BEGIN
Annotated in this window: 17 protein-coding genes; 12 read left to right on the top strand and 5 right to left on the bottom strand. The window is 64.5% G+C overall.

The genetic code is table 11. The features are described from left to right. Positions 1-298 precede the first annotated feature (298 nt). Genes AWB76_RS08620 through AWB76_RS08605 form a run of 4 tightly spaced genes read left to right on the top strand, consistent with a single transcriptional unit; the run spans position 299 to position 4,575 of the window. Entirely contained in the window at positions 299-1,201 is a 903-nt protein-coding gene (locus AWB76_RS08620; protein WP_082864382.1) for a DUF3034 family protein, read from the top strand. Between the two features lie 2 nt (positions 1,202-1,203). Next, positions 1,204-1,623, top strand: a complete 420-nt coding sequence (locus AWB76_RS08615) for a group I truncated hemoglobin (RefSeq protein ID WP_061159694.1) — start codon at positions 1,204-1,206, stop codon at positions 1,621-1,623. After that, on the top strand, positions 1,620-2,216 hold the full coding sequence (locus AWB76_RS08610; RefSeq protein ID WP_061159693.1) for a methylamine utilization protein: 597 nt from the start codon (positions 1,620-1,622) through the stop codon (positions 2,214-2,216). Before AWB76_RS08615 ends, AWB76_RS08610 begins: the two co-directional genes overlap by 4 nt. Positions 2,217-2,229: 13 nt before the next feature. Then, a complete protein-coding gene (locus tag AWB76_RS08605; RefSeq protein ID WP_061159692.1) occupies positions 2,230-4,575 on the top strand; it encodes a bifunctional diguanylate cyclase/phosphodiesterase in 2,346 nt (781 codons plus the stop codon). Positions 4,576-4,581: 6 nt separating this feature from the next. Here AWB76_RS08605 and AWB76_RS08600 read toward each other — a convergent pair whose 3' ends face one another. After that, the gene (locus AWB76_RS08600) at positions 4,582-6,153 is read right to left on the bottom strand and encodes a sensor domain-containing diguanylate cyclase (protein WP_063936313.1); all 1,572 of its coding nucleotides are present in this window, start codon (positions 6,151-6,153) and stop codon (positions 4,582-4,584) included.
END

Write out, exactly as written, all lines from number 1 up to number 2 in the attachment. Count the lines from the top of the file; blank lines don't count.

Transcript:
Annotated in this window: 17 protein-coding genes; 12 read left to right on the top strand and 5 right to left on the bottom strand. The window is 64.5% G+C overall.

The genetic code is table 11. The features are described from left to right. Positions 1-298 precede the first annotated feature (298 nt). Genes AWB76_RS08620 through AWB76_RS08605 form a run of 4 tightly spaced genes read left to right on the top strand, consistent with a single transcriptional unit; the run spans position 299 to position 4,575 of the window. Entirely contained in the window at positions 299-1,201 is a 903-nt protein-coding gene (locus AWB76_RS08620; protein WP_082864382.1) for a DUF3034 family protein, read from the top strand. Between the two features lie 2 nt (positions 1,202-1,203). Next, positions 1,204-1,623, top strand: a complete 420-nt coding sequence (locus AWB76_RS08615) for a group I truncated hemoglobin (RefSeq protein ID WP_061159694.1) — start codon at positions 1,204-1,206, stop codon at positions 1,621-1,623. After that, on the top strand, positions 1,620-2,216 hold the full coding sequence (locus AWB76_RS08610; RefSeq protein ID WP_061159693.1) for a methylamine utilization protein: 597 nt from the start codon (positions 1,620-1,622) through the stop codon (positions 2,214-2,216). Before AWB76_RS08615 ends, AWB76_RS08610 begins: the two co-directional genes overlap by 4 nt. Positions 2,217-2,229: 13 nt before the next feature. Then, a complete protein-coding gene (locus tag AWB76_RS08605; RefSeq protein ID WP_061159692.1) occupies positions 2,230-4,575 on the top strand; it encodes a bifunctional diguanylate cyclase/phosphodiesterase in 2,346 nt (781 codons plus the stop codon). Positions 4,576-4,581: 6 nt separating this feature from the next. Here AWB76_RS08605 and AWB76_RS08600 read toward each other — a convergent pair whose 3' ends face one another. After that, the gene (locus AWB76_RS08600) at positions 4,582-6,153 is read right to left on the bottom strand and encodes a sensor domain-containing diguanylate cyclase (protein WP_063936313.1); all 1,572 of its coding nucleotides are present in this window, start codon (positions 6,151-6,153) and stop codon (positions 4,582-4,584) included.